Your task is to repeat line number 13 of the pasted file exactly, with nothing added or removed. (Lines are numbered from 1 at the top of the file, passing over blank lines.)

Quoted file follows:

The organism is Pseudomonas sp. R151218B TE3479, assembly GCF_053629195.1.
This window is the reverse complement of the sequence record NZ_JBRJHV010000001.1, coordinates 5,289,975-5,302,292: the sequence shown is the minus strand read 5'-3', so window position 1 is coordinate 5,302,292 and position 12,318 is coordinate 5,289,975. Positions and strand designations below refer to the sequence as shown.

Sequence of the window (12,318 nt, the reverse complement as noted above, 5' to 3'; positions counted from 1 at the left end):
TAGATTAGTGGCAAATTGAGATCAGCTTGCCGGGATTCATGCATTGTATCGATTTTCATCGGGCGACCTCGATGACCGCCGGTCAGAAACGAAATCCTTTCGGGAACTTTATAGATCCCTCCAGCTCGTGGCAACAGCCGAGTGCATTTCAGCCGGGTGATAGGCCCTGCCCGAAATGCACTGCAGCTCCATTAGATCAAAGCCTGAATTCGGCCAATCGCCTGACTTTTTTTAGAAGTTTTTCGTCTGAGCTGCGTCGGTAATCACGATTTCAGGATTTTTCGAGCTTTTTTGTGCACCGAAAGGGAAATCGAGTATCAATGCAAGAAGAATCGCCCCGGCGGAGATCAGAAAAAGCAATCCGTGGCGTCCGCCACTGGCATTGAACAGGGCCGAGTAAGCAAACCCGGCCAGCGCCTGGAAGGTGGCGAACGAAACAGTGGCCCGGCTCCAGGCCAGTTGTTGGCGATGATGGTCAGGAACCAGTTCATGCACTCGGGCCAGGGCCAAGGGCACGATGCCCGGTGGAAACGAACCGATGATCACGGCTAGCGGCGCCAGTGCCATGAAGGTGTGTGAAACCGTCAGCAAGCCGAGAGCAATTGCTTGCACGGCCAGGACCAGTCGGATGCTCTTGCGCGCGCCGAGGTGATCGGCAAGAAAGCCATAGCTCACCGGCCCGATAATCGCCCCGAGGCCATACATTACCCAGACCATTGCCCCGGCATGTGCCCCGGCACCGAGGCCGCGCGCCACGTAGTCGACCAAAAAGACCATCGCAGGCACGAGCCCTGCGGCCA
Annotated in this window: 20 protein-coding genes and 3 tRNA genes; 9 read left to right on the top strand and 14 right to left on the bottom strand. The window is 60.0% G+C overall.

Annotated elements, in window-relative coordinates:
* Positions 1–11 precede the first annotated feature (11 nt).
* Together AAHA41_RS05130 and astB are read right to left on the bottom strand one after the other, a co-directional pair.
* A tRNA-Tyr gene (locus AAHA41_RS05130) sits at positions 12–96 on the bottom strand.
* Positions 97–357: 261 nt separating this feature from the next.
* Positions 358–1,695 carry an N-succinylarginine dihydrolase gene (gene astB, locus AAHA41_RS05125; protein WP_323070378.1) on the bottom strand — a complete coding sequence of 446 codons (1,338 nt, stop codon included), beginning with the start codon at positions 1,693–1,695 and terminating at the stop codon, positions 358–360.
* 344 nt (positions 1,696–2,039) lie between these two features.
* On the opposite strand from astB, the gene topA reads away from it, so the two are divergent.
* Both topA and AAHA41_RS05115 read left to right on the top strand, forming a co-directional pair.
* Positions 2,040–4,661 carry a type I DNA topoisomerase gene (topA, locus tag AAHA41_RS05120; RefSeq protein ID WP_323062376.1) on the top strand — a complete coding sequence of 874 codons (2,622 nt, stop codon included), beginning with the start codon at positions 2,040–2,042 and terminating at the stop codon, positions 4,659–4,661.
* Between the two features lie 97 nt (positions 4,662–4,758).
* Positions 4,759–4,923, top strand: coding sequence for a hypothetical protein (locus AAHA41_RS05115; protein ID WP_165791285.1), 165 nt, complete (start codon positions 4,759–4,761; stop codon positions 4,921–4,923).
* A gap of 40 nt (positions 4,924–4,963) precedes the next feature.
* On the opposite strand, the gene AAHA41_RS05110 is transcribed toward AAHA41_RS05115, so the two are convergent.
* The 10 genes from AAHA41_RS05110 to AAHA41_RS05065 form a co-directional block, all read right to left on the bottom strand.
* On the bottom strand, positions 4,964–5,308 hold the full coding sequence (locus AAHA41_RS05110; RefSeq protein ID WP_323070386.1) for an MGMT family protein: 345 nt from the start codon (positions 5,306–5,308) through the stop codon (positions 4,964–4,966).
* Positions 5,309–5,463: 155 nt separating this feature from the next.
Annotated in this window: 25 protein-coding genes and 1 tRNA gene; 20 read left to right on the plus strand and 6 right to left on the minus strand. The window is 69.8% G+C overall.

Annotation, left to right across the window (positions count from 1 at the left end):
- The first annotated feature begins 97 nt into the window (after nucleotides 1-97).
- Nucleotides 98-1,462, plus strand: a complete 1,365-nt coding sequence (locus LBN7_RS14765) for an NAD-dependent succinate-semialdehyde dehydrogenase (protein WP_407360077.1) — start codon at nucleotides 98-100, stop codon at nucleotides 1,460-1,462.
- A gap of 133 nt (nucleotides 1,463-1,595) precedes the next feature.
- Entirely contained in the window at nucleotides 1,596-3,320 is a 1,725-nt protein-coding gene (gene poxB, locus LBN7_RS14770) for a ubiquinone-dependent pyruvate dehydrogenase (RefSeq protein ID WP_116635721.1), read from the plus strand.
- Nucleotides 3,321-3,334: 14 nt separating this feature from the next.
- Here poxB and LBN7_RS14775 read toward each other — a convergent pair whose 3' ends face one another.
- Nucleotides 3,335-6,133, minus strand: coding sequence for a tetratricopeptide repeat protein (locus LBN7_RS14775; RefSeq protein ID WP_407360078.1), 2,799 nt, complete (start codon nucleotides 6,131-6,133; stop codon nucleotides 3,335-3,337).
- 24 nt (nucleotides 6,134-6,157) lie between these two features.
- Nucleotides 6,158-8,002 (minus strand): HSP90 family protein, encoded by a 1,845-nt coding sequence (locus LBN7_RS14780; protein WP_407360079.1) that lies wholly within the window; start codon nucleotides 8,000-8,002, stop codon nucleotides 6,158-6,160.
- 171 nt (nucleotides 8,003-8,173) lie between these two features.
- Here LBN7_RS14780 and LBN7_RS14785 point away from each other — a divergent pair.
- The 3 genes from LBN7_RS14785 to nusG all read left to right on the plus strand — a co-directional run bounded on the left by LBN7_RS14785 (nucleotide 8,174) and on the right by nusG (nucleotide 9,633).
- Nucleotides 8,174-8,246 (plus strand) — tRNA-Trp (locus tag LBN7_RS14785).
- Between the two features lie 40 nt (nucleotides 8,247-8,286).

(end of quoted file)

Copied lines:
* On the opposite strand from astB, the gene topA reads away from it, so the two are divergent.